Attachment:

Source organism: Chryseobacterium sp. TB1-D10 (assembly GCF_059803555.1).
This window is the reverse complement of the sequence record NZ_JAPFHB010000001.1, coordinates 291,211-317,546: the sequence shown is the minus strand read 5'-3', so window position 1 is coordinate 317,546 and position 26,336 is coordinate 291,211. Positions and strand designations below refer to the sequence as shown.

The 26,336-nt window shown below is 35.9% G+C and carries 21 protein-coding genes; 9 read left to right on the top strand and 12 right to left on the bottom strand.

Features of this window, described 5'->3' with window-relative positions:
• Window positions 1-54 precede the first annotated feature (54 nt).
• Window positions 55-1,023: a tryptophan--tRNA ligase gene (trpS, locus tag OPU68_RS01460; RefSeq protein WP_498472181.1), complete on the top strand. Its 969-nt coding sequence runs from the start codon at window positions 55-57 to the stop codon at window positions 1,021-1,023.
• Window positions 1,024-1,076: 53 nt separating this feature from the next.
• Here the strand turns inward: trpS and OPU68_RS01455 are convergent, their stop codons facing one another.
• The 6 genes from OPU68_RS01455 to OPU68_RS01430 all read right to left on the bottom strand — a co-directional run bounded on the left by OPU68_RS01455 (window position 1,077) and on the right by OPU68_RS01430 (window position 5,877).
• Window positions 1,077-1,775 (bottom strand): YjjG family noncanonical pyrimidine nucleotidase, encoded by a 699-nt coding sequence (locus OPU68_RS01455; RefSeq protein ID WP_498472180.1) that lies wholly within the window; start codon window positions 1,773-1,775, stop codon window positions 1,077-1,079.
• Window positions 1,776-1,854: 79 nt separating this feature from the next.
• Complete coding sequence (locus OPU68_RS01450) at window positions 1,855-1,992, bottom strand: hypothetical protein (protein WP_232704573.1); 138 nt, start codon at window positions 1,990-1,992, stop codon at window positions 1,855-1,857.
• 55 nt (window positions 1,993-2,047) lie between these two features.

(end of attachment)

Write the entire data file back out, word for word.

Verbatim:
Source organism: Chryseobacterium sp. TB1-D10 (assembly GCF_059803555.1).
This window is the reverse complement of the sequence record NZ_JAPFHB010000001.1, coordinates 291,211-317,546: the sequence shown is the minus strand read 5'-3', so window position 1 is coordinate 317,546 and position 26,336 is coordinate 291,211. Positions and strand designations below refer to the sequence as shown.

The 26,336-nt window shown below is 35.9% G+C and carries 21 protein-coding genes; 9 read left to right on the top strand and 12 right to left on the bottom strand.

Features of this window, described 5'->3' with window-relative positions:
• Window positions 1-54 precede the first annotated feature (54 nt).
• Window positions 55-1,023: a tryptophan--tRNA ligase gene (trpS, locus tag OPU68_RS01460; RefSeq protein WP_498472181.1), complete on the top strand. Its 969-nt coding sequence runs from the start codon at window positions 55-57 to the stop codon at window positions 1,021-1,023.
• Window positions 1,024-1,076: 53 nt separating this feature from the next.
• Here the strand turns inward: trpS and OPU68_RS01455 are convergent, their stop codons facing one another.
• The 6 genes from OPU68_RS01455 to OPU68_RS01430 all read right to left on the bottom strand — a co-directional run bounded on the left by OPU68_RS01455 (window position 1,077) and on the right by OPU68_RS01430 (window position 5,877).
• Window positions 1,077-1,775 (bottom strand): YjjG family noncanonical pyrimidine nucleotidase, encoded by a 699-nt coding sequence (locus OPU68_RS01455; RefSeq protein ID WP_498472180.1) that lies wholly within the window; start codon window positions 1,773-1,775, stop codon window positions 1,077-1,079.
• Window positions 1,776-1,854: 79 nt separating this feature from the next.
• Complete coding sequence (locus OPU68_RS01450) at window positions 1,855-1,992, bottom strand: hypothetical protein (protein WP_232704573.1); 138 nt, start codon at window positions 1,990-1,992, stop codon at window positions 1,855-1,857.
• 55 nt (window positions 1,993-2,047) lie between these two features.